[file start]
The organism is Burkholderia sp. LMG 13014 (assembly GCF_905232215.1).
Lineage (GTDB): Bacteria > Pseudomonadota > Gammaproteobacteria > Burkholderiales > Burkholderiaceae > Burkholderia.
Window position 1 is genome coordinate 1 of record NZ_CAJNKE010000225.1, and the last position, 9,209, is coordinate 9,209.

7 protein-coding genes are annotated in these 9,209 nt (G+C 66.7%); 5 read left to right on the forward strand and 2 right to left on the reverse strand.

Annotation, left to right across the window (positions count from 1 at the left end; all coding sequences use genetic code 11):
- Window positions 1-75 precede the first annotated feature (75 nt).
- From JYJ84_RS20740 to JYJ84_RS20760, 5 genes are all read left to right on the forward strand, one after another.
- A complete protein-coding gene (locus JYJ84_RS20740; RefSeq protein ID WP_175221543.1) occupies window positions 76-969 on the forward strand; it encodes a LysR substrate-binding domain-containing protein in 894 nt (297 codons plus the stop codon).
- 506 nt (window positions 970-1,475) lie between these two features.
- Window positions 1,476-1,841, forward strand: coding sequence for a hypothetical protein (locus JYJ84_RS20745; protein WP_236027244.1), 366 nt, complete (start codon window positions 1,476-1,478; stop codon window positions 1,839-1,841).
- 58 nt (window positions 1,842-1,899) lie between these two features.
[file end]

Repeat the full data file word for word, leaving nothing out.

The organism is Burkholderia sp. LMG 13014 (assembly GCF_905232215.1).
Lineage (GTDB): Bacteria > Pseudomonadota > Gammaproteobacteria > Burkholderiales > Burkholderiaceae > Burkholderia.
Window position 1 is genome coordinate 1 of record NZ_CAJNKE010000225.1, and the last position, 9,209, is coordinate 9,209.

7 protein-coding genes are annotated in these 9,209 nt (G+C 66.7%); 5 read left to right on the forward strand and 2 right to left on the reverse strand.

Annotation, left to right across the window (positions count from 1 at the left end; all coding sequences use genetic code 11):
- Window positions 1-75 precede the first annotated feature (75 nt).
- From JYJ84_RS20740 to JYJ84_RS20760, 5 genes are all read left to right on the forward strand, one after another.
- A complete protein-coding gene (locus JYJ84_RS20740; RefSeq protein ID WP_175221543.1) occupies window positions 76-969 on the forward strand; it encodes a LysR substrate-binding domain-containing protein in 894 nt (297 codons plus the stop codon).
- 506 nt (window positions 970-1,475) lie between these two features.
- Window positions 1,476-1,841, forward strand: coding sequence for a hypothetical protein (locus JYJ84_RS20745; protein WP_236027244.1), 366 nt, complete (start codon window positions 1,476-1,478; stop codon window positions 1,839-1,841).
- 58 nt (window positions 1,842-1,899) lie between these two features.